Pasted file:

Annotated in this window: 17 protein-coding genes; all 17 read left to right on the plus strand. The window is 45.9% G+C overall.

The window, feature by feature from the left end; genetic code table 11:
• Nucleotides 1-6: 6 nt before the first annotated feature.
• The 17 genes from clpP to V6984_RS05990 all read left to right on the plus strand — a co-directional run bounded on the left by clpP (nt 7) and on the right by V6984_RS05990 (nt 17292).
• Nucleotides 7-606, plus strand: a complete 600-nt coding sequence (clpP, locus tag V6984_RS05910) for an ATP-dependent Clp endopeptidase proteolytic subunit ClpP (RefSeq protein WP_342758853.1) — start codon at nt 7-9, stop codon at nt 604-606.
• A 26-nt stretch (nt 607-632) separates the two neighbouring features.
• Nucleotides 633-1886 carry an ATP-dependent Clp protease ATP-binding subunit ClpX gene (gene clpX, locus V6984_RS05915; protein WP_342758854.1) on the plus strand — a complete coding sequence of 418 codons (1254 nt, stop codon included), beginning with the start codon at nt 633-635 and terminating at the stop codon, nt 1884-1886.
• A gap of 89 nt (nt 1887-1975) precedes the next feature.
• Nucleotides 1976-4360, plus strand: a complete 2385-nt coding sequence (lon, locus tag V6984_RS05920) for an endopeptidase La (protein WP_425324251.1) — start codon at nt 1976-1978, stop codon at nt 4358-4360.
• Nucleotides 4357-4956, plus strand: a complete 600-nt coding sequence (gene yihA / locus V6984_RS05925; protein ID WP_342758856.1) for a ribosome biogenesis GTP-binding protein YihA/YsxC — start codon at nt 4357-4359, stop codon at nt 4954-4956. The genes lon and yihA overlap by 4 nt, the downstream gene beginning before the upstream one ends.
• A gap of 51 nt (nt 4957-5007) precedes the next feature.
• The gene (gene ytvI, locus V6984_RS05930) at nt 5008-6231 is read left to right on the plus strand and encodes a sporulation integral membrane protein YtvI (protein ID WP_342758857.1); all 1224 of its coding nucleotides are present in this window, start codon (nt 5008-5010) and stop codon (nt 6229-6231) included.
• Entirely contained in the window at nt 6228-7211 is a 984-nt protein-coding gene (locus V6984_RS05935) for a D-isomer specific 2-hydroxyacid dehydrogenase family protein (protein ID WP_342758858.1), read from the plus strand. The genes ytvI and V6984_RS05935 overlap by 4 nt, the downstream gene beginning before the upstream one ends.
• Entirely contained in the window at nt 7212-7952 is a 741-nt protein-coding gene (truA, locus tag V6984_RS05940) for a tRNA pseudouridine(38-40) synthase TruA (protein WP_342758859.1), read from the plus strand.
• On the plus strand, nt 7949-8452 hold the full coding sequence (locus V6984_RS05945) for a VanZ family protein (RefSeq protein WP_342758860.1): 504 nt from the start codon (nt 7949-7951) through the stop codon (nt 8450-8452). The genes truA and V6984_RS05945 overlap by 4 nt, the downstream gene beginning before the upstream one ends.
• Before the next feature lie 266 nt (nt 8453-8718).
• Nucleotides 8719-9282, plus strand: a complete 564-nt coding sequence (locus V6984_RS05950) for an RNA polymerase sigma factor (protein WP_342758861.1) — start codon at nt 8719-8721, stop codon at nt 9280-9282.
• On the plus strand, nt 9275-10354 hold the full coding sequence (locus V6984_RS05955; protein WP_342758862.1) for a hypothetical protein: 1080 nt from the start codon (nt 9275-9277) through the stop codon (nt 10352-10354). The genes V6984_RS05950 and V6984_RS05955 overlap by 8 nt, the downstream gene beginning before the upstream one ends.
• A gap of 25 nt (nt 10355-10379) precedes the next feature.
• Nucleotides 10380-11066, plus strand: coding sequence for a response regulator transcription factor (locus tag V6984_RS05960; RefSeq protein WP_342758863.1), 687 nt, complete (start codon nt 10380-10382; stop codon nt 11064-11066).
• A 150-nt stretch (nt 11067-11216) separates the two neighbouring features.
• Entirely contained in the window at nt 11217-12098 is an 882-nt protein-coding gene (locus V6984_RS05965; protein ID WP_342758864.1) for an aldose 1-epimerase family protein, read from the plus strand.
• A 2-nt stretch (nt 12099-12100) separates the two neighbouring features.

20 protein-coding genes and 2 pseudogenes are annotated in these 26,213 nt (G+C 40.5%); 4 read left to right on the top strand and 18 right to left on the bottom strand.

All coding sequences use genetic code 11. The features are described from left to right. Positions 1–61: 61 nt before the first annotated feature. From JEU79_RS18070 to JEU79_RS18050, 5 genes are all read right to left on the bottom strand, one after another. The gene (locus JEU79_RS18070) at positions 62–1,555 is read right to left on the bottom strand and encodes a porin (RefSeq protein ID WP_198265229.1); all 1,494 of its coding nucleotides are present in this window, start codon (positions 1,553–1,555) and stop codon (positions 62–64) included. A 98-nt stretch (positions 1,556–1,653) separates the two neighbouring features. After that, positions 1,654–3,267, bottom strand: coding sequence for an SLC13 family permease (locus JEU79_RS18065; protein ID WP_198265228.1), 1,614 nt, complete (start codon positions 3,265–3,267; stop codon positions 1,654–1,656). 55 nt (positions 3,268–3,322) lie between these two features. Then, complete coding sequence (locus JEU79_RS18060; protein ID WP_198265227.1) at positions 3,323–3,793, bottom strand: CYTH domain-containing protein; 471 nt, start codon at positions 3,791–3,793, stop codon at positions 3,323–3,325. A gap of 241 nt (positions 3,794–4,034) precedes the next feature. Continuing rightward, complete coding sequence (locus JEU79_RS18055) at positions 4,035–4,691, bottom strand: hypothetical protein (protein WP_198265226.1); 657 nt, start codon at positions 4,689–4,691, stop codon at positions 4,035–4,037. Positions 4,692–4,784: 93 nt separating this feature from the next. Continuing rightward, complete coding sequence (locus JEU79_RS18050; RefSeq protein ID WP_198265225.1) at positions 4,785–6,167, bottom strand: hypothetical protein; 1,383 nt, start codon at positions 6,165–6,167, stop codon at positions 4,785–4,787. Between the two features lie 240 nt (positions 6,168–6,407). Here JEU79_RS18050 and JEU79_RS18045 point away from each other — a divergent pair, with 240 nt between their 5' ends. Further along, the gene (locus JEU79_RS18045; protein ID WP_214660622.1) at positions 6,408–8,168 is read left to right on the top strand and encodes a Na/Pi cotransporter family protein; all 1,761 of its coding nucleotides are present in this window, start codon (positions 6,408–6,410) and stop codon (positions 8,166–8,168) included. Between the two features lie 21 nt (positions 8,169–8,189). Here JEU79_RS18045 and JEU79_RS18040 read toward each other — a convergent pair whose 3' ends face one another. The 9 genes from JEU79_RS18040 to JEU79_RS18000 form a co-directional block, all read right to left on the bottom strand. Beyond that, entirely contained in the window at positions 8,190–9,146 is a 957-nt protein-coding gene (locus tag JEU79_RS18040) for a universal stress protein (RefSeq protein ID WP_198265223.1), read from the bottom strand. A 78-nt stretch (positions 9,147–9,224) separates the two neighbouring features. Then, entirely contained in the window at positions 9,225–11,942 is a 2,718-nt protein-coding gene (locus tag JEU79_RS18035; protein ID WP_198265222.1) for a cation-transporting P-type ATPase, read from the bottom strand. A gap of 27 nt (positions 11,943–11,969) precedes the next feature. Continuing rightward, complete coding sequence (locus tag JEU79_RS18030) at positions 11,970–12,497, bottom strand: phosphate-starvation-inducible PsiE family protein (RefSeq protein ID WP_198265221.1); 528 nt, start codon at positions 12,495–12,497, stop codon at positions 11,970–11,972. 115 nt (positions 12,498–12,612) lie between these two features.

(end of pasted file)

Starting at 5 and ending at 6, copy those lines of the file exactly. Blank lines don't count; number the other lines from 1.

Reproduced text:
• Nucleotides 7-606, plus strand: a complete 600-nt coding sequence (clpP, locus tag V6984_RS05910) for an ATP-dependent Clp endopeptidase proteolytic subunit ClpP (RefSeq protein WP_342758853.1) — start codon at nt 7-9, stop codon at nt 604-606.
• A 26-nt stretch (nt 607-632) separates the two neighbouring features.